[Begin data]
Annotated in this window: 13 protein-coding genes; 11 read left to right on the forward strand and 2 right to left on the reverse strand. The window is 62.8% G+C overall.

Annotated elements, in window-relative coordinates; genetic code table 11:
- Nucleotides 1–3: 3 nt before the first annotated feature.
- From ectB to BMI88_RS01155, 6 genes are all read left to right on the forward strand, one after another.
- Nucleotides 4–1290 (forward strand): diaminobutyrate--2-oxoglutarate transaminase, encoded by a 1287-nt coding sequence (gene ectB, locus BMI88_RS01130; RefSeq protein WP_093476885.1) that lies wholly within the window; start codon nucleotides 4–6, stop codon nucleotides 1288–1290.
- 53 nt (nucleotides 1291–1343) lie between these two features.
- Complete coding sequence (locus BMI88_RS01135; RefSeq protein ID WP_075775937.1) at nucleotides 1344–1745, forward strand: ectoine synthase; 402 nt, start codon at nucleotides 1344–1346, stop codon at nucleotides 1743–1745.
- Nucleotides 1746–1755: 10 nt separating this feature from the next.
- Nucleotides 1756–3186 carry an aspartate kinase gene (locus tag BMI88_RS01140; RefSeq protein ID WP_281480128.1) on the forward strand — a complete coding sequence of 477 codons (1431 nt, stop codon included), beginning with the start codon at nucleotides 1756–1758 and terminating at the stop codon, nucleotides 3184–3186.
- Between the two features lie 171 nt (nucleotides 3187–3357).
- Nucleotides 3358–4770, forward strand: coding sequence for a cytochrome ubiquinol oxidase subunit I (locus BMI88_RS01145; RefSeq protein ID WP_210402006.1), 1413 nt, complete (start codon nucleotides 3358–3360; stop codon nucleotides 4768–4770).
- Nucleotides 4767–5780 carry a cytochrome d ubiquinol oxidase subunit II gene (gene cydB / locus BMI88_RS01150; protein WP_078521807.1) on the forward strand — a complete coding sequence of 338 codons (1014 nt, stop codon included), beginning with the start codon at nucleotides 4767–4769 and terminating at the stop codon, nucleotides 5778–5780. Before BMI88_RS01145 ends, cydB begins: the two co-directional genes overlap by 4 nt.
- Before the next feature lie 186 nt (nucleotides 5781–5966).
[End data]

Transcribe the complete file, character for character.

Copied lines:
Annotated in this window: 13 protein-coding genes; 11 read left to right on the forward strand and 2 right to left on the reverse strand. The window is 62.8% G+C overall.

Annotated elements, in window-relative coordinates; genetic code table 11:
- Nucleotides 1–3: 3 nt before the first annotated feature.
- From ectB to BMI88_RS01155, 6 genes are all read left to right on the forward strand, one after another.
- Nucleotides 4–1290 (forward strand): diaminobutyrate--2-oxoglutarate transaminase, encoded by a 1287-nt coding sequence (gene ectB, locus BMI88_RS01130; RefSeq protein WP_093476885.1) that lies wholly within the window; start codon nucleotides 4–6, stop codon nucleotides 1288–1290.
- 53 nt (nucleotides 1291–1343) lie between these two features.
- Complete coding sequence (locus BMI88_RS01135; RefSeq protein ID WP_075775937.1) at nucleotides 1344–1745, forward strand: ectoine synthase; 402 nt, start codon at nucleotides 1344–1346, stop codon at nucleotides 1743–1745.
- Nucleotides 1746–1755: 10 nt separating this feature from the next.
- Nucleotides 1756–3186 carry an aspartate kinase gene (locus tag BMI88_RS01140; RefSeq protein ID WP_281480128.1) on the forward strand — a complete coding sequence of 477 codons (1431 nt, stop codon included), beginning with the start codon at nucleotides 1756–1758 and terminating at the stop codon, nucleotides 3184–3186.
- Between the two features lie 171 nt (nucleotides 3187–3357).
- Nucleotides 3358–4770, forward strand: coding sequence for a cytochrome ubiquinol oxidase subunit I (locus BMI88_RS01145; RefSeq protein ID WP_210402006.1), 1413 nt, complete (start codon nucleotides 3358–3360; stop codon nucleotides 4768–4770).
- Nucleotides 4767–5780 carry a cytochrome d ubiquinol oxidase subunit II gene (gene cydB / locus BMI88_RS01150; protein WP_078521807.1) on the forward strand — a complete coding sequence of 338 codons (1014 nt, stop codon included), beginning with the start codon at nucleotides 4767–4769 and terminating at the stop codon, nucleotides 5778–5780. Before BMI88_RS01145 ends, cydB begins: the two co-directional genes overlap by 4 nt.
- Before the next feature lie 186 nt (nucleotides 5781–5966).